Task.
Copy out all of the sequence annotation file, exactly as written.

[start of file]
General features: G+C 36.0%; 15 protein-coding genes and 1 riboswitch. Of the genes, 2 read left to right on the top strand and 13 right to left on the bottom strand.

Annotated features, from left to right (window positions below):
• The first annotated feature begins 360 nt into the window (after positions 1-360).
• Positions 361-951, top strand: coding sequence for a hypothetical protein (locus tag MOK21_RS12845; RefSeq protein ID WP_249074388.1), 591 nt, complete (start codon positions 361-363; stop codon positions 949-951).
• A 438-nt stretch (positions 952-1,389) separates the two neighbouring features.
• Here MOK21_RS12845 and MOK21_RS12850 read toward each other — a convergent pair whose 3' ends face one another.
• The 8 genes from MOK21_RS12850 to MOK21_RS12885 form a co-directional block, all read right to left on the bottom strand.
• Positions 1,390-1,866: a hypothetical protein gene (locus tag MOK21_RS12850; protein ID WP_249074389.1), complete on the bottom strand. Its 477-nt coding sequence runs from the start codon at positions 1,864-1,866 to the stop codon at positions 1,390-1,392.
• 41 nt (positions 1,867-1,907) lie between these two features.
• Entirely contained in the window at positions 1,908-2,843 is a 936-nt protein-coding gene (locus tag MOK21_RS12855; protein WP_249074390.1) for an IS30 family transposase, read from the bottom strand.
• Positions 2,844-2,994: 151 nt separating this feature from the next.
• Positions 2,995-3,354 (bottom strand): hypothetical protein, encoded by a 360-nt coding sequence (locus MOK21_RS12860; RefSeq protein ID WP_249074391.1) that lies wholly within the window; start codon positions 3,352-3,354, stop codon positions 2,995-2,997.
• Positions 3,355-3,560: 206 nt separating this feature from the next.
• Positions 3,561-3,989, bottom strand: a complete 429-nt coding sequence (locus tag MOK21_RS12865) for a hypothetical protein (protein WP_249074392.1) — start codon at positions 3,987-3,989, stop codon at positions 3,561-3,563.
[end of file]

General features: G+C 36.0%; 15 protein-coding genes and 1 riboswitch. Of the genes, 2 read left to right on the top strand and 13 right to left on the bottom strand.

Annotated features, from left to right (window positions below):
• The first annotated feature begins 360 nt into the window (after positions 1-360).
• Positions 361-951, top strand: coding sequence for a hypothetical protein (locus tag MOK21_RS12845; RefSeq protein ID WP_249074388.1), 591 nt, complete (start codon positions 361-363; stop codon positions 949-951).
• A 438-nt stretch (positions 952-1,389) separates the two neighbouring features.
• Here MOK21_RS12845 and MOK21_RS12850 read toward each other — a convergent pair whose 3' ends face one another.
• The 8 genes from MOK21_RS12850 to MOK21_RS12885 form a co-directional block, all read right to left on the bottom strand.
• Positions 1,390-1,866: a hypothetical protein gene (locus tag MOK21_RS12850; protein ID WP_249074389.1), complete on the bottom strand. Its 477-nt coding sequence runs from the start codon at positions 1,864-1,866 to the stop codon at positions 1,390-1,392.
• 41 nt (positions 1,867-1,907) lie between these two features.
• Entirely contained in the window at positions 1,908-2,843 is a 936-nt protein-coding gene (locus tag MOK21_RS12855; protein WP_249074390.1) for an IS30 family transposase, read from the bottom strand.
• Positions 2,844-2,994: 151 nt separating this feature from the next.
• Positions 2,995-3,354 (bottom strand): hypothetical protein, encoded by a 360-nt coding sequence (locus MOK21_RS12860; RefSeq protein ID WP_249074391.1) that lies wholly within the window; start codon positions 3,352-3,354, stop codon positions 2,995-2,997.
• Positions 3,355-3,560: 206 nt separating this feature from the next.
• Positions 3,561-3,989, bottom strand: a complete 429-nt coding sequence (locus tag MOK21_RS12865) for a hypothetical protein (protein WP_249074392.1) — start codon at positions 3,987-3,989, stop codon at positions 3,561-3,563.